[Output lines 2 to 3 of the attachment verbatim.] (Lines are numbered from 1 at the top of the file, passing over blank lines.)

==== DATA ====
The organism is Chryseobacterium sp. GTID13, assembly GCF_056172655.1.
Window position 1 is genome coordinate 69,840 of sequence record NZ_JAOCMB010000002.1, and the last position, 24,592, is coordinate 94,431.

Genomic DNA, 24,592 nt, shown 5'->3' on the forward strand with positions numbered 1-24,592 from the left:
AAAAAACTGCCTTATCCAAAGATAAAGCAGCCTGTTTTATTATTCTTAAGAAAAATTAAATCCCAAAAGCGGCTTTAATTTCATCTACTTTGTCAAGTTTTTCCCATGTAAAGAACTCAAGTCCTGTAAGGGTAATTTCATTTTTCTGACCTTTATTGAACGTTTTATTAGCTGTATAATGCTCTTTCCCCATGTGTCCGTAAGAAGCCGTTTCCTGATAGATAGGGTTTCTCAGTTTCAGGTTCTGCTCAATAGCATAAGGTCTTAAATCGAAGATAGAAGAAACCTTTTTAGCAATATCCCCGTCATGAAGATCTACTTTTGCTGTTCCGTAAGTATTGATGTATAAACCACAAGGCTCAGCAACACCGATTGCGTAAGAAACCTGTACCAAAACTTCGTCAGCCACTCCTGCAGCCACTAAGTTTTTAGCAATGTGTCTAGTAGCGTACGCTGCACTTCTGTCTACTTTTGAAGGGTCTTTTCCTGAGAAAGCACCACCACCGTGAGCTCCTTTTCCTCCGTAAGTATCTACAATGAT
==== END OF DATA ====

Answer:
Window position 1 is genome coordinate 69,840 of sequence record NZ_JAOCMB010000002.1, and the last position, 24,592, is coordinate 94,431.

Genomic DNA, 24,592 nt, shown 5'->3' on the forward strand with positions numbered 1-24,592 from the left: